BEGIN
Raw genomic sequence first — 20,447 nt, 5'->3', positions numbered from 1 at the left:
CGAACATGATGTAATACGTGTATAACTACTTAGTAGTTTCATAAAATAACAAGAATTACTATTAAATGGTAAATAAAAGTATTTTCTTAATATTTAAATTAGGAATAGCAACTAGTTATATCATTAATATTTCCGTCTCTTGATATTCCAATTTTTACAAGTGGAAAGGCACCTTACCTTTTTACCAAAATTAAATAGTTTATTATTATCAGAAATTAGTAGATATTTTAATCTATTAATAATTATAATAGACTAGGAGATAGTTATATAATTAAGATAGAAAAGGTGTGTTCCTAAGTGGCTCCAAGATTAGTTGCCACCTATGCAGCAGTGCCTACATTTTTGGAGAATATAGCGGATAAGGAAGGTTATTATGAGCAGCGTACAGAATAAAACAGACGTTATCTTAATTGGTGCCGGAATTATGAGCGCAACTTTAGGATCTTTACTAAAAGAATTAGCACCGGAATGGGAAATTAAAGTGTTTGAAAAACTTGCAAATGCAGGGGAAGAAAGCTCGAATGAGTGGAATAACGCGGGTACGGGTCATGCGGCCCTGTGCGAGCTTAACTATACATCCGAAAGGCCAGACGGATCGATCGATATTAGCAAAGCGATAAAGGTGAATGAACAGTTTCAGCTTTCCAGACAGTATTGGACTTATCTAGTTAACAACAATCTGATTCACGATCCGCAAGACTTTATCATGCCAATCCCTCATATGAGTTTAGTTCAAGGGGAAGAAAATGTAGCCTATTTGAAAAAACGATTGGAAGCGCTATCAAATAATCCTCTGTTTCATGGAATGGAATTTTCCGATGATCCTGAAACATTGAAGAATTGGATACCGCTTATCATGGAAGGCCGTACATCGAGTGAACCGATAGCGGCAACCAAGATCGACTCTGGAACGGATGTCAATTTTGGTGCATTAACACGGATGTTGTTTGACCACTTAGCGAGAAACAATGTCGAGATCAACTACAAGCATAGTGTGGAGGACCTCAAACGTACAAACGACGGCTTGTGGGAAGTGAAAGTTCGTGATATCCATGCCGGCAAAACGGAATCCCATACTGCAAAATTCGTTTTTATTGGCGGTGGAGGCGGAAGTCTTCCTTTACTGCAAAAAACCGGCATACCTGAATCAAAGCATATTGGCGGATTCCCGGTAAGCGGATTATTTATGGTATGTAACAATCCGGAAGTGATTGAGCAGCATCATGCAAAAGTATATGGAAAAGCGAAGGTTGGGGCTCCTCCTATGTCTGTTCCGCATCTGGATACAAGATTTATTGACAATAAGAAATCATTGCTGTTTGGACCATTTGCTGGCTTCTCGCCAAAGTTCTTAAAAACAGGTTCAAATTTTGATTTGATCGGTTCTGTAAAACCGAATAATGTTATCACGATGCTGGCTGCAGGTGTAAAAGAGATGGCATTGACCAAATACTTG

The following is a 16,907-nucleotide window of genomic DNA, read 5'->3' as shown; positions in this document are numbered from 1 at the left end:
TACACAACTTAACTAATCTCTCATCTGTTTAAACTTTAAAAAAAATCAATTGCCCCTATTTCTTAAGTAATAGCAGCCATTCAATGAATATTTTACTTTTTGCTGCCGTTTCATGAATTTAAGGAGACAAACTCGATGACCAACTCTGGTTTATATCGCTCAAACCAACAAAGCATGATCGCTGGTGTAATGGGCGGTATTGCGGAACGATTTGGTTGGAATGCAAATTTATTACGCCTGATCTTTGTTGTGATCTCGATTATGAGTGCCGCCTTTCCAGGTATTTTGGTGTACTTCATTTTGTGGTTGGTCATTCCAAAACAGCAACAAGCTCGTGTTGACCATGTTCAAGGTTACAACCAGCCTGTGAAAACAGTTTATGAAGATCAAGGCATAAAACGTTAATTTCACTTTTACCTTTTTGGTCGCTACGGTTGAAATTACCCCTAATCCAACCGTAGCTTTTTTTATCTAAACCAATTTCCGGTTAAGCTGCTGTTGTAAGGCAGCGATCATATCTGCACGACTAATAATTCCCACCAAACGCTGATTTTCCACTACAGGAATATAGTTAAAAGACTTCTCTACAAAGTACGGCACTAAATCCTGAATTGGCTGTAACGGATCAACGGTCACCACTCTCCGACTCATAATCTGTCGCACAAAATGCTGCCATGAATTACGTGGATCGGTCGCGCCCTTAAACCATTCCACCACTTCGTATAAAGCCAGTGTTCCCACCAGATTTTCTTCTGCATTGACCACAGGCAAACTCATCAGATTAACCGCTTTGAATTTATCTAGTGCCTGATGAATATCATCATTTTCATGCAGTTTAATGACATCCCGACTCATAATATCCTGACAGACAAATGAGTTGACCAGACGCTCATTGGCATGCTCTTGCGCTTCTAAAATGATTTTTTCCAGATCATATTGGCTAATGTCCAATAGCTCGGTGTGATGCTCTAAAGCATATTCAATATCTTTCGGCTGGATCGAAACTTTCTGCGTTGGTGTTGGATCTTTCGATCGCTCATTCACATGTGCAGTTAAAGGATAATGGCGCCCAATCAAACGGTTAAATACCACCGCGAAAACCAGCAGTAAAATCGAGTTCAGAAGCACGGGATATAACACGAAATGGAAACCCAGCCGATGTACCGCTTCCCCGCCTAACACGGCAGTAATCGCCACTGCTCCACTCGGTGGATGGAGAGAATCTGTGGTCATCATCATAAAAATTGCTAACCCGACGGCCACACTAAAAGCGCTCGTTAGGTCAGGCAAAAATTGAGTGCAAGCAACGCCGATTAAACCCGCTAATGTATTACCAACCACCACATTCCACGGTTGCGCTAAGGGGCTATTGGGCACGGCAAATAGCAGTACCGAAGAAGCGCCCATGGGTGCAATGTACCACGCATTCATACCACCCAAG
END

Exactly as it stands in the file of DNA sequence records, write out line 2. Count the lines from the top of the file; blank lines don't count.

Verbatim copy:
CGAACATGATGTAATACGTGTATAACTACTTAGTAGTTTCATAAAATAACAAGAATTACTATTAAATGGTAAATAAAAGTATTTTCTTAATATTTAAATTAGGAATAGCAACTAGTTATATCATTAATATTTCCGTCTCTTGATATTCCAATTTTTACAAGTGGAAAGGCACCTTACCTTTTTACCAAAATTAAATAGTTTATTATTATCAGAAATTAGTAGATATTTTAATCTATTAATAATTATAATAGACTAGGAGATAGTTATATAATTAAGATAGAAAAGGTGTGTTCCTAAGTGGCTCCAAGATTAGTTGCCACCTATGCAGCAGTGCCTACATTTTTGGAGAATATAGCGGATAAGGAAGGTTATTATGAGCAGCGTACAGAATAAAACAGACGTTATCTTAATTGGTGCCGGAATTATGAGCGCAACTTTAGGATCTTTACTAAAAGAATTAGCACCGGAATGGGAAATTAAAGTGTTTGAAAAACTTGCAAATGCAGGGGAAGAAAGCTCGAATGAGTGGAATAACGCGGGTACGGGTCATGCGGCCCTGTGCGAGCTTAACTATACATCCGAAAGGCCAGACGGATCGATCGATATTAGCAAAGCGATAAAGGTGAATGAACAGTTTCAGCTTTCCAGACAGTATTGGACTTATCTAGTTAACAACAATCTGATTCACGATCCGCAAGACTTTATCATGCCAATCCCTCATATGAGTTTAGTTCAAGGGGAAGAAAATGTAGCCTATTTGAAAAAACGATTGGAAGCGCTATCAAATAATCCTCTGTTTCATGGAATGGAATTTTCCGATGATCCTGAAACATTGAAGAATTGGATACCGCTTATCATGGAAGGCCGTACATCGAGTGAACCGATAGCGGCAACCAAGATCGACTCTGGAACGGATGTCAATTTTGGTGCATTAACACGGATGTTGTTTGACCACTTAGCGAGAAACAATGTCGAGATCAACTACAAGCATAGTGTGGAGGACCTCAAACGTACAAACGACGGCTTGTGGGAAGTGAAAGTTCGTGATATCCATGCCGGCAAAACGGAATCCCATACTGCAAAATTCGTTTTTATTGGCGGTGGAGGCGGAAGTCTTCCTTTACTGCAAAAAACCGGCATACCTGAATCAAAGCATATTGGCGGATTCCCGGTAAGCGGATTATTTATGGTATGTAACAATCCGGAAGTGATTGAGCAGCATCATGCAAAAGTATATGGAAAAGCGAAGGTTGGGGCTCCTCCTATGTCTGTTCCGCATCTGGATACAAGATTTATTGACAATAAGAAATCATTGCTGTTTGGACCATTTGCTGGCTTCTCGCCAAAGTTCTTAAAAACAGGTTCAAATTTTGATTTGATCGGTTCTGTAAAACCGAATAATGTTATCACGATGCTGGCTGCAGGTGTAAAAGAGATGGCATTGACCAAATACTTG